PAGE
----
Recipe modified from For the Love of Cooking
There were more important things to tend to than spending long hours in the kitchen – for that afternoon we were picking Brian up at the airport to spend the Thanksgiving holiday with us. It was also his first visit to what we hope will soon be our full-time home in New Mexico, and we wanted him have a good impression of this place that his father and I love so much.
What simple dinner might be comforting to a traveler after a long day of changing planes and cramped flying? Pot roast seemed to be the answer – not too fancy, not time-consuming. However it was a special occasion, so I decided to veer a little from my basic recipe and add balsamic vinegar to the braising liquid. Balsamic vinegar enhances the flavor of beef, and when reduced, the gravy has more of a sweet-and-sour zing to it than plain onion gravy. I planned on serving this with roasted carrots and bleu cheese polenta triangles. It turns out that bleu cheese is too “melty” for making crisp polenta shapes…but it makes nice polenta pancakes. Although this meal lacked in presentation, everyone enjoyed it as we sat around the table, relaxing and catching up with where life has taken us. Mission accomplished!
- 3 pound chuck roast, preferably grass-fed
- Kosher or sea salt, freshly ground black pepper
- 1-2 tablespoons oil, for high-heat cooking (I use coconut oil)
- 1 tablespoon olive oil
- 1 sweet onion, sliced thinly
- 1 shallot, sliced thinly
- 4-5 cloves garlic, chopped
- 3 tablespoons tomato paste
- 1/2 cup balsamic vinegar
- ~ 2 cups beef broth
- 2 bay leaves
Preheat oven to 325F. Heat the high-temp oil in a large Dutch oven over medium-high heat. Sear the chuck roast deeply on both sides until well-browned. Place the roast in a bowl; set aside.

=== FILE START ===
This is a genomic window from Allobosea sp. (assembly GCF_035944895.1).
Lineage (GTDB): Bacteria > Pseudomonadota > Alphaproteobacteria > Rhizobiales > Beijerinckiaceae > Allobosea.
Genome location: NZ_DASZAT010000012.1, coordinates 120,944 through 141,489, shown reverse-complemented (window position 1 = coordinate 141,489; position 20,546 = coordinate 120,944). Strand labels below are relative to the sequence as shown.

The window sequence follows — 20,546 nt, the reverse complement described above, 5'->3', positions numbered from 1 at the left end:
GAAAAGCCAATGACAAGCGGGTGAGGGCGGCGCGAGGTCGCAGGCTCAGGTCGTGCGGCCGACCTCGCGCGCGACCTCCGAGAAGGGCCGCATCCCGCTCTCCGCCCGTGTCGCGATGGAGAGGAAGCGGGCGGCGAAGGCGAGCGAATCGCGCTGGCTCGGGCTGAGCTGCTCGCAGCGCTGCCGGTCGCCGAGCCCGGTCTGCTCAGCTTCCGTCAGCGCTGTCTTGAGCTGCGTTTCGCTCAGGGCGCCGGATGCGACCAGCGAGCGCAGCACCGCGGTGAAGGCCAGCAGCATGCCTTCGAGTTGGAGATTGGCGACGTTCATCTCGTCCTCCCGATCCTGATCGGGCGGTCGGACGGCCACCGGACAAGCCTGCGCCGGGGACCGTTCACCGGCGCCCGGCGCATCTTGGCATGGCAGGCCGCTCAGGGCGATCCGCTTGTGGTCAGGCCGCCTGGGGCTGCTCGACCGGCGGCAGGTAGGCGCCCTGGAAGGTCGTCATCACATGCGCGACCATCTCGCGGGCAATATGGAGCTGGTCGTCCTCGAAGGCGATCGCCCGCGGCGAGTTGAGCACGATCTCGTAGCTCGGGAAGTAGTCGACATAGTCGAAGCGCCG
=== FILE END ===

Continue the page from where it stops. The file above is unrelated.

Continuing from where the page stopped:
Pour off the hot oil and add the olive oil to the pan, with the onions and shallot. Cook for a few minutes, until the onion is softened (but not browned). Add the garlic and tomato paste and stir for about a minute, until aromatic. Add the balsamic vinegar and broth; use a wooden spoon to deglaze the pan (scrape up the delicious browned bits from the bottom of the pan). Bring to a boil.
Return the chuck roast to the pan. Add the bay leaves. If needed, add more broth or water so that the roast is at least half covered in liquid. Cover the pan and place in the oven. Cook for 3-4 hours until the meat is tender enough to cut with a wooden spoon. (During the last hour or so, partially uncover the roast so some of the liquid will cook off. Flip the meat over to keep one side from drying out.)
Remove the roast to a serving dish; cover and keep warm. While the meat is resting, remove the bay leaves from the balsamic onion sauce, and skim as much fat as possible from the top. Puree in the onions with a stick blender. (Alternatively, you can strain the sauce if you would like it to be ultra-smooth.) Place on stove over medium high heat and reduce sauce to desired consistency. Adjust seasoning with salt and pepper, if needed.
Slice the pot roast and drizzle with the balsamic onion gravy. Serve additional gravy on the side. Enjoy!
A special occasion indeed, and the pot roast was a hit! As was LP shopping in Santa Fe…always find some good stuff. First up, John Hammond’s Country Blues, a early album from the renown blues guitarist. Just him on guitar and harp, doing Blind Willie McTell, Robert Johnson and more. Stellar stuff!
Any day you can pick up more Albert King is a good day, and I found King of the Blues Guitar, a compilation on Stax with great cuts like “Crosscut Saw” and “Born Under A Bad Sign”. Albert, like the pot roast, don’t fool around!